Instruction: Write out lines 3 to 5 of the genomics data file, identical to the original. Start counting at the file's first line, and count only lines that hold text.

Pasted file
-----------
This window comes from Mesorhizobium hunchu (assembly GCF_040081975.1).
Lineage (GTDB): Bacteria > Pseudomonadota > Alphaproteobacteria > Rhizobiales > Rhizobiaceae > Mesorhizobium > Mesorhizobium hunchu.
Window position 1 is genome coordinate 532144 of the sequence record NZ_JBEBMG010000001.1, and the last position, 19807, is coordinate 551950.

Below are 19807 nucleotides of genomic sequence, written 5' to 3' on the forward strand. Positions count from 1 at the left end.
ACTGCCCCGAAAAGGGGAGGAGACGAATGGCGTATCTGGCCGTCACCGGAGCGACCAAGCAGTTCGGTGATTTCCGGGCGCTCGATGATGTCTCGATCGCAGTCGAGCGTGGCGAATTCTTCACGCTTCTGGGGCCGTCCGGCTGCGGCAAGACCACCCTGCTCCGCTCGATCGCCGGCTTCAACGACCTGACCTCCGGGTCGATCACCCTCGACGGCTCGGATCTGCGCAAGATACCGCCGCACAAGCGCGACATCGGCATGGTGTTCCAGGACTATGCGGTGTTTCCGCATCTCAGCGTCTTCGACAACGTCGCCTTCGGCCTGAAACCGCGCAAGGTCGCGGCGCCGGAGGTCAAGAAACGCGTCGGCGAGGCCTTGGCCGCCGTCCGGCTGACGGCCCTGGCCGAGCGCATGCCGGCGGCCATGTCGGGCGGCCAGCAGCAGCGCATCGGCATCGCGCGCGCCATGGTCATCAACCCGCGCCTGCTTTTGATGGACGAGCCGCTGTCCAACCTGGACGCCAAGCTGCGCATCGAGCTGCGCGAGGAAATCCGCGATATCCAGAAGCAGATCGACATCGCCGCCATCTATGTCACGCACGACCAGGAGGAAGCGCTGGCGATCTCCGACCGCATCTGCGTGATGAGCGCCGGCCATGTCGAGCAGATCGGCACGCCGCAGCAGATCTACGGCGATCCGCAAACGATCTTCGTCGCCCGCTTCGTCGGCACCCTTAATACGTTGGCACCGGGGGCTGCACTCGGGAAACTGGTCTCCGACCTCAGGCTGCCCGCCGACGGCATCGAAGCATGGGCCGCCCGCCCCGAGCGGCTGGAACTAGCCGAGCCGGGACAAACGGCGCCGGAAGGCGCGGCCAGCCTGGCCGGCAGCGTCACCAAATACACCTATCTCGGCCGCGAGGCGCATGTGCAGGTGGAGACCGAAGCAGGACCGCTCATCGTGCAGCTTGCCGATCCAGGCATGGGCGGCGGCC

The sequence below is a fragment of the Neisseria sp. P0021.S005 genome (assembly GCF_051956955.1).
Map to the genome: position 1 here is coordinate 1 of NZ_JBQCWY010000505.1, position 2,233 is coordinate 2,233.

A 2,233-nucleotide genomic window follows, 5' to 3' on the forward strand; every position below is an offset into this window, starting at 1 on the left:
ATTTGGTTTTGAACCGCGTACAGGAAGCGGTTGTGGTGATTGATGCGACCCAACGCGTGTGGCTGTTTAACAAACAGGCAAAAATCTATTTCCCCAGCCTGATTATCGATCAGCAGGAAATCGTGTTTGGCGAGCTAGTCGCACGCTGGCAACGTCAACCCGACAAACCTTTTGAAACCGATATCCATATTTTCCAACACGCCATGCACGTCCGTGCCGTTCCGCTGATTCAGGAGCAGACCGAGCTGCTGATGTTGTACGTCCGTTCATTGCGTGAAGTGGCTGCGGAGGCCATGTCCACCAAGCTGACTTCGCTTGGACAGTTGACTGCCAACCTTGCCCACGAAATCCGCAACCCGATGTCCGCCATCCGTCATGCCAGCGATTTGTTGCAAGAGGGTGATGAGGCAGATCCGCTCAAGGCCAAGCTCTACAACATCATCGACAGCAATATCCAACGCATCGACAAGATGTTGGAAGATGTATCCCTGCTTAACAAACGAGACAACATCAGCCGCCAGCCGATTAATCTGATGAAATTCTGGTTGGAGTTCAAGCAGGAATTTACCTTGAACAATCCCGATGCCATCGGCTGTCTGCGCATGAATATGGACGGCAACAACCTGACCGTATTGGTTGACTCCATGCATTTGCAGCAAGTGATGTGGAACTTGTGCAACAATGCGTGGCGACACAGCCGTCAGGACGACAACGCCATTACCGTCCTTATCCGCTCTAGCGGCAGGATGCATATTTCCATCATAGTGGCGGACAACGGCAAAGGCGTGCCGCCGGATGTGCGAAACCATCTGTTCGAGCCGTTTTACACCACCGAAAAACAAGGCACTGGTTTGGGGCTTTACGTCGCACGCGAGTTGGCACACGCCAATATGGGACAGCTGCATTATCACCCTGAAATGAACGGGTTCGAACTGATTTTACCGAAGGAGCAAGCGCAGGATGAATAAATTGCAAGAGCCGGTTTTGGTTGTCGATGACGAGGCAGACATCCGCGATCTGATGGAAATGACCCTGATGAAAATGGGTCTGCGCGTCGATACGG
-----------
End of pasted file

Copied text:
Window position 1 is genome coordinate 532144 of the sequence record NZ_JBEBMG010000001.1, and the last position, 19807, is coordinate 551950.

Below are 19807 nucleotides of genomic sequence, written 5' to 3' on the forward strand. Positions count from 1 at the left end.
ACTGCCCCGAAAAGGGGAGGAGACGAATGGCGTATCTGGCCGTCACCGGAGCGACCAAGCAGTTCGGTGATTTCCGGGCGCTCGATGATGTCTCGATCGCAGTCGAGCGTGGCGAATTCTTCACGCTTCTGGGGCCGTCCGGCTGCGGCAAGACCACCCTGCTCCGCTCGATCGCCGGCTTCAACGACCTGACCTCCGGGTCGATCACCCTCGACGGCTCGGATCTGCGCAAGATACCGCCGCACAAGCGCGACATCGGCATGGTGTTCCAGGACTATGCGGTGTTTCCGCATCTCAGCGTCTTCGACAACGTCGCCTTCGGCCTGAAACCGCGCAAGGTCGCGGCGCCGGAGGTCAAGAAACGCGTCGGCGAGGCCTTGGCCGCCGTCCGGCTGACGGCCCTGGCCGAGCGCATGCCGGCGGCCATGTCGGGCGGCCAGCAGCAGCGCATCGGCATCGCGCGCGCCATGGTCATCAACCCGCGCCTGCTTTTGATGGACGAGCCGCTGTCCAACCTGGACGCCAAGCTGCGCATCGAGCTGCGCGAGGAAATCCGCGATATCCAGAAGCAGATCGACATCGCCGCCATCTATGTCACGCACGACCAGGAGGAAGCGCTGGCGATCTCCGACCGCATCTGCGTGATGAGCGCCGGCCATGTCGAGCAGATCGGCACGCCGCAGCAGATCTACGGCGATCCGCAAACGATCTTCGTCGCCCGCTTCGTCGGCACCCTTAATACGTTGGCACCGGGGGCTGCACTCGGGAAACTGGTCTCCGACCTCAGGCTGCCCGCCGACGGCATCGAAGCATGGGCCGCCCGCCCCGAGCGGCTGGAACTAGCCGAGCCGGGACAAACGGCGCCGGAAGGCGCGGCCAGCCTGGCCGGCAGCGTCACCAAATACACCTATCTCGGCCGCGAGGCGCATGTGCAGGTGGAGACCGAAGCAGGACCGCTCATCGTGCAGCTTGCCGATCCAGGCATGGGCGGCGGCC